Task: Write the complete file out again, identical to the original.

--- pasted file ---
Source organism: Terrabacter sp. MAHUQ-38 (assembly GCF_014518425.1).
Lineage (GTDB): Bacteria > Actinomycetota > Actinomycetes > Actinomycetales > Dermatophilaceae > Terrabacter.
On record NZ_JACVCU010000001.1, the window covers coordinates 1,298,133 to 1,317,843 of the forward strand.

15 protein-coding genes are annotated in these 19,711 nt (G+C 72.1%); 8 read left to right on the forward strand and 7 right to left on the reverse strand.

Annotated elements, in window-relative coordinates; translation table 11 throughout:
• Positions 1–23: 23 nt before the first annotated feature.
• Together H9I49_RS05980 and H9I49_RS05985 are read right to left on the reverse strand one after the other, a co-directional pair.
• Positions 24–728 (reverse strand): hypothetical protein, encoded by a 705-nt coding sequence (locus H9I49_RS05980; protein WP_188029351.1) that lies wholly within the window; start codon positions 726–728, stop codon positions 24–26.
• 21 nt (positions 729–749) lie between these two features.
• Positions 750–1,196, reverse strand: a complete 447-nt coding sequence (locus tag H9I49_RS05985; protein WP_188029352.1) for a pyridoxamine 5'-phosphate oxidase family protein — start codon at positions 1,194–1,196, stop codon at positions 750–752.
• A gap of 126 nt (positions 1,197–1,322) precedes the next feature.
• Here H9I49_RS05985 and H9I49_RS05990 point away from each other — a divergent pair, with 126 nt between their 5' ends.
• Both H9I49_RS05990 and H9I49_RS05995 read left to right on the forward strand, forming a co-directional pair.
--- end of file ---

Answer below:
Source organism: Terrabacter sp. MAHUQ-38 (assembly GCF_014518425.1).
Lineage (GTDB): Bacteria > Actinomycetota > Actinomycetes > Actinomycetales > Dermatophilaceae > Terrabacter.
On record NZ_JACVCU010000001.1, the window covers coordinates 1,298,133 to 1,317,843 of the forward strand.

15 protein-coding genes are annotated in these 19,711 nt (G+C 72.1%); 8 read left to right on the forward strand and 7 right to left on the reverse strand.

Annotated elements, in window-relative coordinates; translation table 11 throughout:
• Positions 1–23: 23 nt before the first annotated feature.
• Together H9I49_RS05980 and H9I49_RS05985 are read right to left on the reverse strand one after the other, a co-directional pair.
• Positions 24–728 (reverse strand): hypothetical protein, encoded by a 705-nt coding sequence (locus H9I49_RS05980; protein WP_188029351.1) that lies wholly within the window; start codon positions 726–728, stop codon positions 24–26.
• 21 nt (positions 729–749) lie between these two features.
• Positions 750–1,196, reverse strand: a complete 447-nt coding sequence (locus tag H9I49_RS05985; protein WP_188029352.1) for a pyridoxamine 5'-phosphate oxidase family protein — start codon at positions 1,194–1,196, stop codon at positions 750–752.
• A gap of 126 nt (positions 1,197–1,322) precedes the next feature.
• Here H9I49_RS05985 and H9I49_RS05990 point away from each other — a divergent pair, with 126 nt between their 5' ends.
• Both H9I49_RS05990 and H9I49_RS05995 read left to right on the forward strand, forming a co-directional pair.